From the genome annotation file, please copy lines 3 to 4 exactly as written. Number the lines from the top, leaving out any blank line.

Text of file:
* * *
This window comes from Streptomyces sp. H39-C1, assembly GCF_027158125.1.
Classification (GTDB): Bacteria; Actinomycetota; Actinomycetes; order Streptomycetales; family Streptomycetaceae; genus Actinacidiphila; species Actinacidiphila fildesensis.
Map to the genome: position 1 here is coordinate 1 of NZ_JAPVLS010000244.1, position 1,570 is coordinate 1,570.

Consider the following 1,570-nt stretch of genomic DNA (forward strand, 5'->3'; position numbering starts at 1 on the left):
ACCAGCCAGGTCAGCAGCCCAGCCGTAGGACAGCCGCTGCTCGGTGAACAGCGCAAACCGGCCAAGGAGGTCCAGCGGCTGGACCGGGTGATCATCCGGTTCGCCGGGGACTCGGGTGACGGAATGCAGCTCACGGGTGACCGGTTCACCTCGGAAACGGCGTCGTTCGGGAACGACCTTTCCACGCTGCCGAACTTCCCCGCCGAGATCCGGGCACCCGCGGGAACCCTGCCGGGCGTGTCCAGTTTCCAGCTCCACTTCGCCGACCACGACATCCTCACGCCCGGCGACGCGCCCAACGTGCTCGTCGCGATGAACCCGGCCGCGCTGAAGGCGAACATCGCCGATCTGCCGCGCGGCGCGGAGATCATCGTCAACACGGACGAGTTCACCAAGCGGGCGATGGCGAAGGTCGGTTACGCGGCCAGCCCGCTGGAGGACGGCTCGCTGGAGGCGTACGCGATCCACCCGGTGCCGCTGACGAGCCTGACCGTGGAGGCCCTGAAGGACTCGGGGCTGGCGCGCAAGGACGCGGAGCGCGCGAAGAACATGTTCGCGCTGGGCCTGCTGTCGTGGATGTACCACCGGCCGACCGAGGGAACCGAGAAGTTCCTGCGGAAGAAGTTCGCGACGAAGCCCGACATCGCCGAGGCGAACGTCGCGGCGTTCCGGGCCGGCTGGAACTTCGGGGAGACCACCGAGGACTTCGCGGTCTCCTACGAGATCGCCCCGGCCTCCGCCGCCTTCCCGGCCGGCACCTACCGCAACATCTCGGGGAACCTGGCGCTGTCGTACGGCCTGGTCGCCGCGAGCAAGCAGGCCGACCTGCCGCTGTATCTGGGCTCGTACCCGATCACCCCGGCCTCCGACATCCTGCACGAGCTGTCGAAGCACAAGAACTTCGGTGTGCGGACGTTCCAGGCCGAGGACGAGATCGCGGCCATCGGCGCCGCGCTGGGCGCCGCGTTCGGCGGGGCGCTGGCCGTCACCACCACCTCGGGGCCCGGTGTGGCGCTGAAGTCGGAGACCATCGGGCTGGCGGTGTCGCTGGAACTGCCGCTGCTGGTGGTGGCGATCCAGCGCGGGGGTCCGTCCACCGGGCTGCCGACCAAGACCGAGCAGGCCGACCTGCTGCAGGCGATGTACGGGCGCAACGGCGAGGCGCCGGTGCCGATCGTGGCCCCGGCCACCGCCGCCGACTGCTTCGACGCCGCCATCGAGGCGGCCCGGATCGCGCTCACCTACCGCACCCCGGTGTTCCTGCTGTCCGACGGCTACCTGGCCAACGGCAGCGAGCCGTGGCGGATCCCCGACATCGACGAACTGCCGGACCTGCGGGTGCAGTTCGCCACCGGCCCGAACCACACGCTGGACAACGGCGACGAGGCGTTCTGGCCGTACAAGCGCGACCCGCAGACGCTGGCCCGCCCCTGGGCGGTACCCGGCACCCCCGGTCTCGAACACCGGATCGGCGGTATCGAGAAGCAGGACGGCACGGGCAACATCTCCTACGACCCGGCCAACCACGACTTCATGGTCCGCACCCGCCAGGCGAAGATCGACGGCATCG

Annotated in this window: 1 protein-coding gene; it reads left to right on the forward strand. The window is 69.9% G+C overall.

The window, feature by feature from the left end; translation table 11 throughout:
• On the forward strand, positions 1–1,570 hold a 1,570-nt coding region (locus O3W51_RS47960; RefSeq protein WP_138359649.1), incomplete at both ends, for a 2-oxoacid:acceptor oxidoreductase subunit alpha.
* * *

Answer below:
Map to the genome: position 1 here is coordinate 1 of NZ_JAPVLS010000244.1, position 1,570 is coordinate 1,570.

Consider the following 1,570-nt stretch of genomic DNA (forward strand, 5'->3'; position numbering starts at 1 on the left):